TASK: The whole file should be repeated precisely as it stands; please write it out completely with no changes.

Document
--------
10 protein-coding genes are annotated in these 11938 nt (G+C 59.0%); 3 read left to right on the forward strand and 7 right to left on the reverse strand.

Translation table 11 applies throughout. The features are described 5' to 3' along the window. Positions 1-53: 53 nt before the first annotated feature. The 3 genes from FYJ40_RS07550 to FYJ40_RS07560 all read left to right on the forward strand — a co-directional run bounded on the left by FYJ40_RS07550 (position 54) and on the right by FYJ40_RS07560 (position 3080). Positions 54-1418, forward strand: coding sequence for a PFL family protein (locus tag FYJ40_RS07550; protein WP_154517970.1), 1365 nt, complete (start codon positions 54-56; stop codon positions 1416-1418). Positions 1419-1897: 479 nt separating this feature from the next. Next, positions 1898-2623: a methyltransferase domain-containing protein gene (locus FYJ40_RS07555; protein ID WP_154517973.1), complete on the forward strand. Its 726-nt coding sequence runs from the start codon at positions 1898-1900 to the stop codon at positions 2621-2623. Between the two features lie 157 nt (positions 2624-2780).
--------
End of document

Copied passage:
10 protein-coding genes are annotated in these 11938 nt (G+C 59.0%); 3 read left to right on the forward strand and 7 right to left on the reverse strand.

Translation table 11 applies throughout. The features are described 5' to 3' along the window. Positions 1-53: 53 nt before the first annotated feature. The 3 genes from FYJ40_RS07550 to FYJ40_RS07560 all read left to right on the forward strand — a co-directional run bounded on the left by FYJ40_RS07550 (position 54) and on the right by FYJ40_RS07560 (position 3080). Positions 54-1418, forward strand: coding sequence for a PFL family protein (locus tag FYJ40_RS07550; protein WP_154517970.1), 1365 nt, complete (start codon positions 54-56; stop codon positions 1416-1418). Positions 1419-1897: 479 nt separating this feature from the next. Next, positions 1898-2623: a methyltransferase domain-containing protein gene (locus FYJ40_RS07555; protein ID WP_154517973.1), complete on the forward strand. Its 726-nt coding sequence runs from the start codon at positions 1898-1900 to the stop codon at positions 2621-2623. Between the two features lie 157 nt (positions 2624-2780).